LOVING ALL OUR NEIGHBOURS
OUR VISION EXPLAINED
All Saints Church of England Junior School is an inclusive and nurturing community which welcomes people from all backgrounds and traditions. The school promotes attitudes of mutual respect and responsibility, fostering a sound foundation for adult life, where learning is vibrant and enjoyable for all and everyone is encouraged to meet their full potential in life - to love each other and to love life.
This deeply caring philosophy is drawn from Christian values which are clearly stated in Christ's Summary of Mosaic Law. We focus particularly on those in relation to loving our neighbours - whether people in the school community, the wider local community or from across the country and the whole world:
'Jesus said unto him, Thou shalt love the Lord thy God with all thy heart, and with all thy soul, and with all thy mind. This is the first and great commandment. And the second is like unto it, Thou shalt love thy neighbour as thyself. On these two commandments hang all the law and the prophets.'
The Mosaic Law - The Ten Commandments brought down from Mount Sinai by Moses - is the foundation of Christian moral values and, at All Saints, we actively promote these values as Shared Values, values which are commonly accepted as good traits by people of faith, no-faith or who are undecided; values which ultimately underpin shared British Values as much as they do religious or ethical values.
This table explains how our vision links to The Ten Commandments and Christ's summary of the Law:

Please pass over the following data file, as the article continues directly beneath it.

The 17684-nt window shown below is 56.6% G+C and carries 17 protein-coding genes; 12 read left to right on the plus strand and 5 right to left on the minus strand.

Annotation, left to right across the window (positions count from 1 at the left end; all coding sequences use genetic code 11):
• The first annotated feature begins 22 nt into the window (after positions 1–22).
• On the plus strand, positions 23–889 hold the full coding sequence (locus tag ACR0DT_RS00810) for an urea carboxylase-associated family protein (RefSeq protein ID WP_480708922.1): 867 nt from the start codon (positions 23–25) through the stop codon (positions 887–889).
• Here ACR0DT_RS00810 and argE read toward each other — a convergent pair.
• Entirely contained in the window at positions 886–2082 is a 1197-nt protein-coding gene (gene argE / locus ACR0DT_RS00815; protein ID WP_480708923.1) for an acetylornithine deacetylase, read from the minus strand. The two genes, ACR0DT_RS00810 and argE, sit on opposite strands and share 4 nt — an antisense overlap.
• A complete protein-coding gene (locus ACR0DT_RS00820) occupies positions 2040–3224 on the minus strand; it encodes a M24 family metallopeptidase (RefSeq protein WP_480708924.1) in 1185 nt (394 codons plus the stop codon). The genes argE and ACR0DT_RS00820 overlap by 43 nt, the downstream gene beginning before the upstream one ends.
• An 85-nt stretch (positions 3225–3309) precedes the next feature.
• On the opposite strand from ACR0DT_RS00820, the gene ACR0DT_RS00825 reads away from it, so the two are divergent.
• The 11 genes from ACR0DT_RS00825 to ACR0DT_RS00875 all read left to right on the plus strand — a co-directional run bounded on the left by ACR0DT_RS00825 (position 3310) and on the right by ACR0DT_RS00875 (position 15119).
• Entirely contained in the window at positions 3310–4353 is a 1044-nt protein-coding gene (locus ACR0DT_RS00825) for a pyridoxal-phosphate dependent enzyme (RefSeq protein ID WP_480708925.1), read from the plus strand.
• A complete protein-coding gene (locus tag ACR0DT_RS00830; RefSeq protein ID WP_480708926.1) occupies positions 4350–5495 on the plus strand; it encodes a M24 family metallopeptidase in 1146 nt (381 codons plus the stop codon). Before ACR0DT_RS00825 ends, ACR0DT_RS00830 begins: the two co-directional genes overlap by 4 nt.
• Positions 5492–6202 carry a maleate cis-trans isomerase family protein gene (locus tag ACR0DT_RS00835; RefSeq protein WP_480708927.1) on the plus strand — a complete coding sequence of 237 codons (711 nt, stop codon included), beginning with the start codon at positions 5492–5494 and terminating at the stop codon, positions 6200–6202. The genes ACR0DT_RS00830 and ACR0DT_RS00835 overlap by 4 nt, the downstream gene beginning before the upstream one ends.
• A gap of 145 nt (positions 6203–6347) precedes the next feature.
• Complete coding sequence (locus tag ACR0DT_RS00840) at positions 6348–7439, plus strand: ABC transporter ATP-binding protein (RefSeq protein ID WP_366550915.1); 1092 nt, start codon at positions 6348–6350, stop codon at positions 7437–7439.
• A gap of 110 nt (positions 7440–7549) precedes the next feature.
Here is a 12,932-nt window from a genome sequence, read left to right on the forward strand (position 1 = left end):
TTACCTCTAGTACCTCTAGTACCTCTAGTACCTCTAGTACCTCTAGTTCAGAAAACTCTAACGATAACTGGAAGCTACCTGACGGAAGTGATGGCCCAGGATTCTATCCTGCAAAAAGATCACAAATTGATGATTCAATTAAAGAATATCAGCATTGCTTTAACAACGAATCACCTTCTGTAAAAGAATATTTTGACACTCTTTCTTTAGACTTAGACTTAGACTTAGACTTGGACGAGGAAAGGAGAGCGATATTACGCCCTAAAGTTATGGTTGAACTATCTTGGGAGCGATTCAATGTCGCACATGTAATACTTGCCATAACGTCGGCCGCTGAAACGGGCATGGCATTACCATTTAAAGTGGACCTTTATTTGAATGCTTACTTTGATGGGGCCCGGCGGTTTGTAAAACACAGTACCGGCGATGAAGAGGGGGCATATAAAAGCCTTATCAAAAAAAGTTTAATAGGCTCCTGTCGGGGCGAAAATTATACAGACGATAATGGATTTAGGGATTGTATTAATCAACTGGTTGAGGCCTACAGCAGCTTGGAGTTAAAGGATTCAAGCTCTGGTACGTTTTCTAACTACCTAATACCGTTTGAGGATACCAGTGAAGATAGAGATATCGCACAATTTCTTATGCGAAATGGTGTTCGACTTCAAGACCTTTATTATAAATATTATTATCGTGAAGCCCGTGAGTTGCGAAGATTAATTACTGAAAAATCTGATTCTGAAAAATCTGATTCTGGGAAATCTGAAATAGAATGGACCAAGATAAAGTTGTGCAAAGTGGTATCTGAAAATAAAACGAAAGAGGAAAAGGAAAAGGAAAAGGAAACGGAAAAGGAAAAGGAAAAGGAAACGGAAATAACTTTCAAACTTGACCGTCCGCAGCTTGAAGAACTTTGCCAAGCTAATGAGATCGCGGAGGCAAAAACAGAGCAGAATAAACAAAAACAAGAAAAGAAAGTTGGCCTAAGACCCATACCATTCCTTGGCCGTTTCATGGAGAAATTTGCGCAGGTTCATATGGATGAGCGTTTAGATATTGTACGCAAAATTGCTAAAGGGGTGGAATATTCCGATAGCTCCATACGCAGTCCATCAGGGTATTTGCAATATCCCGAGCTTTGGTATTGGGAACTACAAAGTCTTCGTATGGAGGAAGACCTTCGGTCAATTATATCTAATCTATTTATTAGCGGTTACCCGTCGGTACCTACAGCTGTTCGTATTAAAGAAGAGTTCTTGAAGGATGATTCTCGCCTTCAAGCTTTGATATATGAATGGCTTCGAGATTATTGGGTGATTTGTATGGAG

|The Commandments Relating to God
||The Commandments Relating to People
|1. Do not worship any other gods
||5. Honour your father and mother
|2. Do not make an idol
||6. Do not kill
|3. Do not misuse the name of God
||7. Do not commit adultery
|4. Keep the Sabbath holy
||8. Do not steal
||9. Do not lie
||10. Do not covet
"Thou shalt love the Lord thy God with all thy
heart, and with all thy soul, and with all thy mind."
|"Thou shalt love thy neighbour as thyself."
||LOVING ALL OUR NEIGHBOURS
While the school does not attempt to convert anyone to Christianity, we do invite everyone in the school - both pupils and adults - to share in daily assemblies which include a few moments of prayerfulness. English law states that there must be a daily act of worship for every child and we respond to this by inviting, during assemblies, everyone of faith to join in prayer in a manner according to their own traditions; those of no faith are encouraged to listen respectfully and reflect on how the theme of the prayerfulness attaches to their own values.
As a Church of England school, Christian stories are commonly used to expand on our core values and give a rhythm to the school year. Each Year Group undertakes celebrations attaching to the Christian and academic calendars and these tend to be held at All Saints church:
- Year 3 - Christmas (December)
- Year 4 - Easter (March/April)
- Year 5 - St Peter & St Paul (June)
- Year 6 - Leaving Junior School and transition to Secondary School (July)
It is anticipated that all pupils attend such events at the church as it is being used chiefly as a venue rather than for any form of sacramental worship. It is only with express parental permission that children would ever be invited to participate in any act of Christian worship with sacramental or Eucharistic elements.
We also respect and study the traditions, stories and teachings of other religions and cultures, particularly, but not exclusively, in RE lessons and actively seek out and promote commonalities. Visits to Christian and non-Christian sites are commonplace as part of us delivering a broad and balanced curriculum and it is anticipated that all pupils from across all traditions fully engage with such experiences as a means of building understanding and respect between communities - thereby loving all our neighbours.
What Do We Mean By Love?